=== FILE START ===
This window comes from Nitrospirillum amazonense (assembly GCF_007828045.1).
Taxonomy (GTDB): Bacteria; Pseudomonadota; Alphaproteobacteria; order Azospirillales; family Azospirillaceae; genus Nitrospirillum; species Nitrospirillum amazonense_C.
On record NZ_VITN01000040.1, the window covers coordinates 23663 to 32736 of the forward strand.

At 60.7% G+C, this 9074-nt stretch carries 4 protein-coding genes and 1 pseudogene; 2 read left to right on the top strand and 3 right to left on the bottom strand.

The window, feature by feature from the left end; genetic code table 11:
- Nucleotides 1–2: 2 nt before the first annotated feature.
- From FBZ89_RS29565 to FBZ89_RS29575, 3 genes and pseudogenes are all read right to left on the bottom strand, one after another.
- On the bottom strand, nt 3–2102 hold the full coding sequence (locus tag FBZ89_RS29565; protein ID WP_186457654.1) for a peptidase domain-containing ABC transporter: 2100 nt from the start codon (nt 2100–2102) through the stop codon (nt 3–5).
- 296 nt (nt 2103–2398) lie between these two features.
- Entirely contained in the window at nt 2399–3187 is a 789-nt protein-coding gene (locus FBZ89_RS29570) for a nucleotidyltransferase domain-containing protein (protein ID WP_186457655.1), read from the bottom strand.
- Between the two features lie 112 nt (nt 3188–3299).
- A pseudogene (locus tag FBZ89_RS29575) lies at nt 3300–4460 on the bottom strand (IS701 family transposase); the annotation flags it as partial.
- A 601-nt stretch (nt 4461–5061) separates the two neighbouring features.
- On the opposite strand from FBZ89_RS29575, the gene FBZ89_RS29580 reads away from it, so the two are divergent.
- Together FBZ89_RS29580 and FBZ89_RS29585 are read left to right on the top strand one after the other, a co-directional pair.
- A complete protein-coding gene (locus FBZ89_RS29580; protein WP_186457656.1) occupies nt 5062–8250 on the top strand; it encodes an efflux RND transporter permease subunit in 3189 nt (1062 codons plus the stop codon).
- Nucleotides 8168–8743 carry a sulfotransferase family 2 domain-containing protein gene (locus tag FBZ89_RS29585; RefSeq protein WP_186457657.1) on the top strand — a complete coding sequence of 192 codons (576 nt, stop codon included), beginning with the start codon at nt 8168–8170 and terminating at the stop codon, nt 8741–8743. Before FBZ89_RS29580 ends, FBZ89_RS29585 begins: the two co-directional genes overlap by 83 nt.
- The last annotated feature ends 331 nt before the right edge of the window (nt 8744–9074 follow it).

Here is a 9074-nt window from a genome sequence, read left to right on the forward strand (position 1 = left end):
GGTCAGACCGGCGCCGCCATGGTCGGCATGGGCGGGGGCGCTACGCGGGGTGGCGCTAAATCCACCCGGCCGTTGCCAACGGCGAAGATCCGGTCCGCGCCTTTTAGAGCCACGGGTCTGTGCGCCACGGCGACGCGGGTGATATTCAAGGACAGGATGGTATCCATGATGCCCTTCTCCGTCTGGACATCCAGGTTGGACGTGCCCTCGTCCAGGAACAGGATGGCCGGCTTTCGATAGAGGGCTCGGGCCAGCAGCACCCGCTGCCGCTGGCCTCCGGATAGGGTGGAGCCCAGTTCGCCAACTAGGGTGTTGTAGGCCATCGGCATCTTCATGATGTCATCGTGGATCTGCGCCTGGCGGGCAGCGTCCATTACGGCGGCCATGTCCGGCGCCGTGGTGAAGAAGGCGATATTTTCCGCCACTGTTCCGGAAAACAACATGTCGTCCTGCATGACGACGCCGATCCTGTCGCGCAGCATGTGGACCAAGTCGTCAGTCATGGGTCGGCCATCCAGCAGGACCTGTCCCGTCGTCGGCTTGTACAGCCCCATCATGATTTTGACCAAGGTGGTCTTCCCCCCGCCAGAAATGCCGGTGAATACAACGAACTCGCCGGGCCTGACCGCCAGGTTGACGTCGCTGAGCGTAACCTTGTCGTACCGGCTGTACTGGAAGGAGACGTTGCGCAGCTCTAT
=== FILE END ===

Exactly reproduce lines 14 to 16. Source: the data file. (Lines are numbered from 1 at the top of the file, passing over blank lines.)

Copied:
- On the opposite strand from FBZ89_RS29575, the gene FBZ89_RS29580 reads away from it, so the two are divergent.
- Together FBZ89_RS29580 and FBZ89_RS29585 are read left to right on the top strand one after the other, a co-directional pair.
- A complete protein-coding gene (locus FBZ89_RS29580; protein WP_186457656.1) occupies nt 5062–8250 on the top strand; it encodes an efflux RND transporter permease subunit in 3189 nt (1062 codons plus the stop codon).